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Wednesday, March 31, 2010

Health care gluttony and grazing at the all your can eat health care buffet

Everywhere I look I see parallels between individually bad human behaviors and collective problems. Human beings have a tendency to overgraze when there is food and it is free or its cost is not really linked to the volume consumed. We know we should not consume so much but the immediate impact of overconsumption is generally inconsequential and can be dealt with by popping a few Tums or the purple pill. The long term consequences may be dire but they are ..... long term meaning not now. Without some immediate consequence, let say an electric shock or painful vomiting, we can be assured that the legions of the over consuming consumers will be well represented if provisions are plenty and cheap. We simply can't help ourselves.

Similarly, we can expect that any product if provided at steeply discounted prices as compared with its real costs, will be treated like the all you can eat buffets. Thus we have the health care economy. The health care restaurateurs have also been provided with rich incentives to induce their clients to graze, not just on cheap pasta and other fillers, but more so on caviar, foie gras, lobster tail, and truffles. Not unexpectedly the diners consume beyond their needs, the providers see no reason to withhold anything, and those who pick up the tab are going broke.

There appears to an increasing appreciation of the looming financial calamity which will not be responsive to financial gimmicks and robbing from Peter to pay Paul. The NEJM has actually published two recent commentaries which have all but declared that something fundamental has to change. The continued rate of growth in the costs of health care above and beyond the growth of the underlying economy will consume us, no matter how much waste is ferreted out and no matter how high the tax rates climb.  This is well articulated in the article:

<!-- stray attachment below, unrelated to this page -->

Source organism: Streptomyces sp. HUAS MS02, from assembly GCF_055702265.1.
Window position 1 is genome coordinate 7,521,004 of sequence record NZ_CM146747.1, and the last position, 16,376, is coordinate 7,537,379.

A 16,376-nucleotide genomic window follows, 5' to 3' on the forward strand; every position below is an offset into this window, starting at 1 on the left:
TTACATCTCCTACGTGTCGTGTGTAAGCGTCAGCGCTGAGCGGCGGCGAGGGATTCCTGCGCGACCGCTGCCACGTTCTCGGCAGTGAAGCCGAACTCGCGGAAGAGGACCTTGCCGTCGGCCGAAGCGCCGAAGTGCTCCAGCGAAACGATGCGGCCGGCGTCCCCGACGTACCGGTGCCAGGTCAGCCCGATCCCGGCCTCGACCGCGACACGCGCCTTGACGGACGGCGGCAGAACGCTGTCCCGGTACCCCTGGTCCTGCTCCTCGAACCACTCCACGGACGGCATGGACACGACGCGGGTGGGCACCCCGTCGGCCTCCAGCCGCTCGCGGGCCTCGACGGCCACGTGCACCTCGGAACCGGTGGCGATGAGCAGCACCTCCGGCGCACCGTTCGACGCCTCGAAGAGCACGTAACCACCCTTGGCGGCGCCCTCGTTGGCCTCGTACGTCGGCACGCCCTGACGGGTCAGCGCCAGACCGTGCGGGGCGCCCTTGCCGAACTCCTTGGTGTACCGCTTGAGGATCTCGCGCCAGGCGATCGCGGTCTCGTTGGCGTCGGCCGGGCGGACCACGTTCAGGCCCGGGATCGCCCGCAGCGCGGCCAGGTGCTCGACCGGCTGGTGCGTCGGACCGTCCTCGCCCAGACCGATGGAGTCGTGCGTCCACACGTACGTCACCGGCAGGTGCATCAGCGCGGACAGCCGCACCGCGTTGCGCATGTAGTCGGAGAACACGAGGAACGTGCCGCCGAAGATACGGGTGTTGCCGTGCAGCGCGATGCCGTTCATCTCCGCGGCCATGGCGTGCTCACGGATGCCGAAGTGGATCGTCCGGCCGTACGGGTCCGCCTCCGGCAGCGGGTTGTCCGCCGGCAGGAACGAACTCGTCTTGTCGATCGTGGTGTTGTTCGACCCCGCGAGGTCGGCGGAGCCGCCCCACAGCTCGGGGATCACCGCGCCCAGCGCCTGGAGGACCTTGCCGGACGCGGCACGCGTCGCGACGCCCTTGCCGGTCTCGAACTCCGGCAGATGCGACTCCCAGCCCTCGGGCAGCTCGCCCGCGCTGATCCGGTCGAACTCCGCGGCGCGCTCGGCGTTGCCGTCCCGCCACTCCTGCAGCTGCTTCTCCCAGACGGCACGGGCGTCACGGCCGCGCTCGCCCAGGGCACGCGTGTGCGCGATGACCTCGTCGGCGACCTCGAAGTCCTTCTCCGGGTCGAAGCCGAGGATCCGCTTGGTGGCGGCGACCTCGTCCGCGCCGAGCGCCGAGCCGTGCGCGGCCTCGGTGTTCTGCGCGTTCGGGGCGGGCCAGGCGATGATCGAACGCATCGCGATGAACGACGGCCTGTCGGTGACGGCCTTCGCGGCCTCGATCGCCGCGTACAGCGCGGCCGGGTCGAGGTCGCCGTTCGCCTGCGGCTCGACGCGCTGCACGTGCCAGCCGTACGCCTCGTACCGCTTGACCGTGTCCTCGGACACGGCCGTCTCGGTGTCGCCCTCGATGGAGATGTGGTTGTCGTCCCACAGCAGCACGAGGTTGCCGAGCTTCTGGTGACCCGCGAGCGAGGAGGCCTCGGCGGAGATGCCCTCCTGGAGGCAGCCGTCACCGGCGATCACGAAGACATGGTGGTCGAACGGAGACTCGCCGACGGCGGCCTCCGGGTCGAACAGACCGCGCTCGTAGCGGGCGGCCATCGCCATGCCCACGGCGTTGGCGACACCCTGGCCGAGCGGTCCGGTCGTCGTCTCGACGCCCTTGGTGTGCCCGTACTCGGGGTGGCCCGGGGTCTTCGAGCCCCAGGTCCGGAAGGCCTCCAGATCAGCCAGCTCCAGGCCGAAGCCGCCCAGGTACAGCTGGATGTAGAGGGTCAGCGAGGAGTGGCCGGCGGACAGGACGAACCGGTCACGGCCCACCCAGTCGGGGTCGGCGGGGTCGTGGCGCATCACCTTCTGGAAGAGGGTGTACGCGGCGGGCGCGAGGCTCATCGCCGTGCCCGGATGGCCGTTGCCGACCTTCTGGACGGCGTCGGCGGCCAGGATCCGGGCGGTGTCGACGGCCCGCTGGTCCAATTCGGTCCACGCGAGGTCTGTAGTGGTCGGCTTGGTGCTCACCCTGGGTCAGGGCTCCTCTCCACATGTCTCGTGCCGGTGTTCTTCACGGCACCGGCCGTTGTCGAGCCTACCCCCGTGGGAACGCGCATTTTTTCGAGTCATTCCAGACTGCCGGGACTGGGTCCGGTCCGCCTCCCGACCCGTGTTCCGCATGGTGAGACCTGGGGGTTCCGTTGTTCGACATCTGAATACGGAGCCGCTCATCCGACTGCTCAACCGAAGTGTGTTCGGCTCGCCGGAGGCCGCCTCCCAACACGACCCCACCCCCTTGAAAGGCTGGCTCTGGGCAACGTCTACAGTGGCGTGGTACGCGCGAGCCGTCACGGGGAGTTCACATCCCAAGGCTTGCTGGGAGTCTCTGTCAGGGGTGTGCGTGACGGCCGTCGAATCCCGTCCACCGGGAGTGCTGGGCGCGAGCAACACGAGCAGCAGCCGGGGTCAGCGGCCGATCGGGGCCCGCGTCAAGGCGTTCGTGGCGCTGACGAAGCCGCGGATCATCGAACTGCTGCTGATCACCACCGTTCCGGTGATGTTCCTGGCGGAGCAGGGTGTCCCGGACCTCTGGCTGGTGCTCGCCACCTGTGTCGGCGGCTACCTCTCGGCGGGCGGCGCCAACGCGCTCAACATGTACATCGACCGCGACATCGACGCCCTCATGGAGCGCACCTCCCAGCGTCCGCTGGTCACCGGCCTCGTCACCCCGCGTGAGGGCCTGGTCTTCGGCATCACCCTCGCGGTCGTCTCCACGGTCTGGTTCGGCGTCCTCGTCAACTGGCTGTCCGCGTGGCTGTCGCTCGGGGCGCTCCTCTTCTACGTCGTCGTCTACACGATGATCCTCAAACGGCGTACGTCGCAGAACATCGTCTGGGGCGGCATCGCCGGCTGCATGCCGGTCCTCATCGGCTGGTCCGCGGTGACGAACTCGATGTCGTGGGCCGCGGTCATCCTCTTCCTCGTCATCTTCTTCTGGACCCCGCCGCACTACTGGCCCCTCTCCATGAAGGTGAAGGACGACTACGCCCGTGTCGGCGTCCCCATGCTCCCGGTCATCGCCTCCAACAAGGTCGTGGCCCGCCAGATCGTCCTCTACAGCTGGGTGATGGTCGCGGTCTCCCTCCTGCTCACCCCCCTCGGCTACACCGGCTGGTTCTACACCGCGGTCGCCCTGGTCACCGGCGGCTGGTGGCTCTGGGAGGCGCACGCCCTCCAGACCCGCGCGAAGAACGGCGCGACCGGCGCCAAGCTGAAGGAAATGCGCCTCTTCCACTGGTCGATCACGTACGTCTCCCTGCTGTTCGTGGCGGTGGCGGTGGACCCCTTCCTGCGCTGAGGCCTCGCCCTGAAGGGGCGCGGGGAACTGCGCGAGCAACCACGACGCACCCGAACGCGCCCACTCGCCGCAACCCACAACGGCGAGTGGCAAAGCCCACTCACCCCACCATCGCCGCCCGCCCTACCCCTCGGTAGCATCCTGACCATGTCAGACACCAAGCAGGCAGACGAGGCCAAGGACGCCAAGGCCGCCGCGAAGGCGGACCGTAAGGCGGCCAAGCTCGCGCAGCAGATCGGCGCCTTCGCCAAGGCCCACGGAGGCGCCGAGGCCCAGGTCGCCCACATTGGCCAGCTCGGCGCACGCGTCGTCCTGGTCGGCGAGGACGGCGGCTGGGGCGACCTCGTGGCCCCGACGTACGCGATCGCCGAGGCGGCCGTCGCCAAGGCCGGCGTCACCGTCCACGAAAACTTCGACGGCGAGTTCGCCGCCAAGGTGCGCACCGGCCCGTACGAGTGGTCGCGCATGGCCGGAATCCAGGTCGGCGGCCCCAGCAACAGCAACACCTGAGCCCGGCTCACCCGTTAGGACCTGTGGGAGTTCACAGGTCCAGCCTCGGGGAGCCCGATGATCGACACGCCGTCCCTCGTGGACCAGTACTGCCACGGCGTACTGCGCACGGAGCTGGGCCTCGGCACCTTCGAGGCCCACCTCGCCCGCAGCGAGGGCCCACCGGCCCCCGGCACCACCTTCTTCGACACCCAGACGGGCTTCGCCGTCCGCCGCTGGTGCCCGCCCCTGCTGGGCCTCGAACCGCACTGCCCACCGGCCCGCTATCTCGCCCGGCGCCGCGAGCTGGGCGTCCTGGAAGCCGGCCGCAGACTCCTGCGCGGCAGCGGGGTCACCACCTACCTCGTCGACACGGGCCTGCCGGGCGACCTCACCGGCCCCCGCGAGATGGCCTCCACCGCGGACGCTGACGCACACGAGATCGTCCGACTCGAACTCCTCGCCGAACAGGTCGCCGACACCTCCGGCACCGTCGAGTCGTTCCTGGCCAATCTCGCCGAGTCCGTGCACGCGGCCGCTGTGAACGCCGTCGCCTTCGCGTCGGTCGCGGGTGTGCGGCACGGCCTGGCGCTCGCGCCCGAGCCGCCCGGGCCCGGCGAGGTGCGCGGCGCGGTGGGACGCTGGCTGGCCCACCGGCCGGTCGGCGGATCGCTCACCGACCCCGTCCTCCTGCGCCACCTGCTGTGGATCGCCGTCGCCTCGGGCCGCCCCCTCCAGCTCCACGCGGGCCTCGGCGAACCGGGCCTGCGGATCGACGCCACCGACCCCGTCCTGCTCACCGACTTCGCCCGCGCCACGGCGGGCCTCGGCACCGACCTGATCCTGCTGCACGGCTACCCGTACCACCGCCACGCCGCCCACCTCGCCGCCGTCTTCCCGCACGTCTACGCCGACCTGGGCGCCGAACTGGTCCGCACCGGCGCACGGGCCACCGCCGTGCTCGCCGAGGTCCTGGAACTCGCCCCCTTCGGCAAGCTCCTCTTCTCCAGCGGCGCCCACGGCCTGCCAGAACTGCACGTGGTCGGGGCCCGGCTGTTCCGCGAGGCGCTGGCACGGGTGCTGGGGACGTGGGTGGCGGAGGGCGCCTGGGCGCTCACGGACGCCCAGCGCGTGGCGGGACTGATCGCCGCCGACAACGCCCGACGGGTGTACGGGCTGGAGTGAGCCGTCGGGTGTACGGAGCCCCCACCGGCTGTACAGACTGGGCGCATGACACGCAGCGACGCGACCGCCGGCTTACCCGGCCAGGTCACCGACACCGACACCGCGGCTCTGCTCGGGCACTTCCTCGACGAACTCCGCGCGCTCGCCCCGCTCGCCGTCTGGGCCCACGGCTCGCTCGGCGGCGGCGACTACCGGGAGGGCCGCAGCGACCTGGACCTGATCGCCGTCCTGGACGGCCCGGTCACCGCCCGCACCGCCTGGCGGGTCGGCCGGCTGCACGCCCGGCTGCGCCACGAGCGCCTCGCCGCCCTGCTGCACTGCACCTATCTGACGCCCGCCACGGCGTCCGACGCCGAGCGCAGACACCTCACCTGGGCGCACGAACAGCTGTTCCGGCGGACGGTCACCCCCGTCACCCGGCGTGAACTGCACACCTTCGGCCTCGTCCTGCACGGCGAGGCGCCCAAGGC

The Specter of Financial Armageddon — Health Care and Federal Debt in the United States

Michael E. Chernew, Ph.D., Katherine Baicker, Ph.D., and John Hsu, M.D., M.B.A., M.S.C.E.

 However, when the authors have a chance to look at the really difficult choices we face, they include a list adapted from a WSJ piece by David Cutler:

Proposed Strategies for Reducing Health Care Spending.*
Establish insurance exchanges.
Reduce excessive Medicare payments.
Shift from a volume-based to a value-based payment system in Medicare.
Tax generous insurance plans.
Empower an independent Medicare advisory board.
Address and reduce fraud and abuse within the Medicare program.
Enact malpractice reform.
Invest in information technology and comparative-effectiveness research.
Invest in prevention.
*Cutler D. Health reform passes the cost test. Wall Street Journal. March 9, 2010

There is something missing here. Where are the incentives for patients to not gorge at the all you can consume health care buffet? No matter how complex and comprehensive the regulation, enforcement has to happen in a world filled with clever and motivated providers highly incentivized not to leave money on the table and buttressed by the prize of providing the best care for their patients using someone else's money. 

Administrative pricing + third party payer involvement + further insulation of recipients from the costs of the services they demand + command and control management systems = Solution to financial Amagedon?? I don't think so. As long as the underlying structure which drives health care inflation is preserved, the Federal government will be impotent in reigning in the costs and the gluttony will continue.

1 comment:

  1. Chauncey McHargue M.D.April 2, 2010 at 7:50 AM

    A common experience in my practice is the Medicare patient who comes in with a benign skin lesion, her family physician has correctly assessed as such but "She just thought she'd have me check it out." Medicare, meaning the payroll tax paying population, just paid for that visit, essentially paying for the same evaluation twice, as well as paying for the government employees and carrier contractors who administer the system. I netted on this level two visit about $10 and her presence there displaced someone else potentially with a more serious problem. It is doubtful if that person had to pay even the Medicare fee of $66, much less the fee-for-service fee of $145 she would have sought a second opinion or she would have asked her PCP for reassurance that he was confident of his diagnosis. And if I did have to accept Medicare's marginally profitable reimbursement, I would not have to cost shift to private patients and my fee for any initial office visit to allay this woman's anxiety would be less than $145. QED. As to the WSJ editorial citing "excessive Medicare reimbursement" as a problem—that is an oxymoron. CAM